Director's Take

Communication image



Dear Friend of Downtown,

Communication has changed formats exponentially since the introduction of the Gutenberg printing press in the mid-1400s. For centuries, the way we received news or communicated with each other had been through the spoken or printed word, where people gathered in town squares to hear the latest news or where a handbill was posted for all to read. Newspapers, magazines, handbills, advertising posters … all ways we communicated events, celebrations, ceremonies, or news.

Radio took off in the 1920s with television following quickly behind in the ‘30s. All of these forms of communication invited people to be together, listening to the town crier, reading a newspaper at the breakfast table with family, or gathering around a radio to hear a news broadcast or comedy sketch. Fast forward to today’s world of screens and computers, where we can be alone and “talk” to millions of people. Starting in the 1990s, the world wide web spawned all sorts of new ways to share information, which saved us money on encyclopedias and time at the library, allowing us to do our own research. But when social media burst onto the scene, different from all the previous modes of communication, we were missing one thing… an editor.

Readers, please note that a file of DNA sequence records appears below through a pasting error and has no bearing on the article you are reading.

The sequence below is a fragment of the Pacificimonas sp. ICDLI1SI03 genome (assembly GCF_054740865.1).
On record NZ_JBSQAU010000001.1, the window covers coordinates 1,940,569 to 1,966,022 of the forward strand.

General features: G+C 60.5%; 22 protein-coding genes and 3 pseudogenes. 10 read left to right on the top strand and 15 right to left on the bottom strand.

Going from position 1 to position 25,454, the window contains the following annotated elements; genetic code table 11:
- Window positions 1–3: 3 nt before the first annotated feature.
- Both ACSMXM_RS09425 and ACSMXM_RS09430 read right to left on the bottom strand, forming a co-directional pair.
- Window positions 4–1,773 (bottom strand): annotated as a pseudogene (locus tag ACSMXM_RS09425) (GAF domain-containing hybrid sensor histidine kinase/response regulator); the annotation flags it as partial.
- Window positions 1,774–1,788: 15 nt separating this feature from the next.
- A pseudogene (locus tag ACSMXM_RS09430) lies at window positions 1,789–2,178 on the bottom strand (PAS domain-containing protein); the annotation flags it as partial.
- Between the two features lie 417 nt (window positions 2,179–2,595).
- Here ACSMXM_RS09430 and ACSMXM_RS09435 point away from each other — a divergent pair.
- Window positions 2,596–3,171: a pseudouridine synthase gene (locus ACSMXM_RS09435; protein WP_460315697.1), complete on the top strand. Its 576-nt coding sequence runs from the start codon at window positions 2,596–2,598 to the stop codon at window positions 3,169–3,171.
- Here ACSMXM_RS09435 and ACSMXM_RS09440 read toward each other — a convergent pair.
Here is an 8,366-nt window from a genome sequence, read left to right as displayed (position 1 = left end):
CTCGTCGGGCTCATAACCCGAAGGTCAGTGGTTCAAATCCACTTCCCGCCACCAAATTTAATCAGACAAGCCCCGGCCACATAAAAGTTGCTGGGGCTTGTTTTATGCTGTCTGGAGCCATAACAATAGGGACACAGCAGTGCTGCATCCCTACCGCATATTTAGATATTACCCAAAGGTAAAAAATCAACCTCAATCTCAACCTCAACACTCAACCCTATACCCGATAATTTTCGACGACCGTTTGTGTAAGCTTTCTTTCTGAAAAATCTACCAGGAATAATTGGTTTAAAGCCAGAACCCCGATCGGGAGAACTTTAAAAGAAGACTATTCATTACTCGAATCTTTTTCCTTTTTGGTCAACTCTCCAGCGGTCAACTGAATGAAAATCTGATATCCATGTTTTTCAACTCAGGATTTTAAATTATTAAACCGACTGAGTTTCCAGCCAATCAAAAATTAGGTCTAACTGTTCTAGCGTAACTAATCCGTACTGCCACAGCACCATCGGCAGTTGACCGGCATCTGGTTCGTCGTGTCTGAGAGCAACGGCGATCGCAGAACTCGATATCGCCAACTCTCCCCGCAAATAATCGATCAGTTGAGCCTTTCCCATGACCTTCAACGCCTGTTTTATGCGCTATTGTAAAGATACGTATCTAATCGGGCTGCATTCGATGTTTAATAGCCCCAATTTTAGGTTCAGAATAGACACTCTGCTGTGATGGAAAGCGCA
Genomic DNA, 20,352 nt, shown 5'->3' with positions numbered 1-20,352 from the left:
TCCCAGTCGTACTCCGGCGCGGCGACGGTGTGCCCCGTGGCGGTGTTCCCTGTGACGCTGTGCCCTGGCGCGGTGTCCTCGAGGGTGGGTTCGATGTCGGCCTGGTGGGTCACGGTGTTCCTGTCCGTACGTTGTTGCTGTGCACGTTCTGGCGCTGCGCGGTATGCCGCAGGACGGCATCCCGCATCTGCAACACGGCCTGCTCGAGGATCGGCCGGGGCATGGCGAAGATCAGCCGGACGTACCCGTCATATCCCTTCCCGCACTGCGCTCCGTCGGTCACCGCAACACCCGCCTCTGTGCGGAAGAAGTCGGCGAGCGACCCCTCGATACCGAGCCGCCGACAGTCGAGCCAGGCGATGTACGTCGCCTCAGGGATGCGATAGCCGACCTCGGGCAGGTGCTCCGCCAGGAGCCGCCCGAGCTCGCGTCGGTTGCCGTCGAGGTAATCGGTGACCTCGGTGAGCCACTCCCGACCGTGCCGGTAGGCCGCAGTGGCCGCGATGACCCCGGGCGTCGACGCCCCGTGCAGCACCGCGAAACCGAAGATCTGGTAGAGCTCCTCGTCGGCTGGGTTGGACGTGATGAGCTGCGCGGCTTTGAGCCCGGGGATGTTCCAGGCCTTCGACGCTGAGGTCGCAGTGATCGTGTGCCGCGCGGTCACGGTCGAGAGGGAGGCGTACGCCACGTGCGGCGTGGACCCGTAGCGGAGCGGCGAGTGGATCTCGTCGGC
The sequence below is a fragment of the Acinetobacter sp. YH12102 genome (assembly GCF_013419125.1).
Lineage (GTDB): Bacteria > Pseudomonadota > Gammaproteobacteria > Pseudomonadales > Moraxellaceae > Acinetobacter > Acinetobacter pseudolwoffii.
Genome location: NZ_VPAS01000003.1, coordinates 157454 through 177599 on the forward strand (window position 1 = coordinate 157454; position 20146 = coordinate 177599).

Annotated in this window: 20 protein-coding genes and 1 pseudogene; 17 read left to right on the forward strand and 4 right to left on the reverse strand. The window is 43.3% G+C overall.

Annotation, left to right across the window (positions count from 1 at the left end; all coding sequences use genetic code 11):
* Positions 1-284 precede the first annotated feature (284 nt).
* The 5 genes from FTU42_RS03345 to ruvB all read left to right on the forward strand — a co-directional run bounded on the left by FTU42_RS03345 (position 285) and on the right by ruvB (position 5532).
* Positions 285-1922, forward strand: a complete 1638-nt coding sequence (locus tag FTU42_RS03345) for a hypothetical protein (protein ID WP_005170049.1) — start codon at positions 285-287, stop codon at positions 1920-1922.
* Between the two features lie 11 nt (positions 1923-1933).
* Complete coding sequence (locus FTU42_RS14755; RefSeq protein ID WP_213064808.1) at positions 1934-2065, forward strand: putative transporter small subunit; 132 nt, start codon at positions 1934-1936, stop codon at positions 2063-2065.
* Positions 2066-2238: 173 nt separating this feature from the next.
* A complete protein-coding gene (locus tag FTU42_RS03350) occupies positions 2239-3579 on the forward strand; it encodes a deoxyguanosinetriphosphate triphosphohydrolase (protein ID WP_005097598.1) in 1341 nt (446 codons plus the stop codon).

I do love the beautiful photos, but for all the other stuff, there is no arbiter to help us discern truth or fable, opinion, exaggeration or fact. No editor to do the fact-checking and stop those rumors in their tracks. Instead, bending or breaking the truth now seems commonplace and we are more divided than ever. We simply are better when face to face; we have so much more compassion and tolerance for each other when we are in person and can see someone’s different way of life than ours, how a law affects one group of people differently than another, or how, at our core, we’re really not that different.

How we communicate has changed, but the need for human interaction has not. As Miranda Lambert says, “ever since the beginning, to keep the world spinning, it takes all kinds of kinds” … something we aren’t able to see from behind a computer screen. So, get up, get out, and come Downtown, where there’s something for everyone. I hope to see you on the streets soon!

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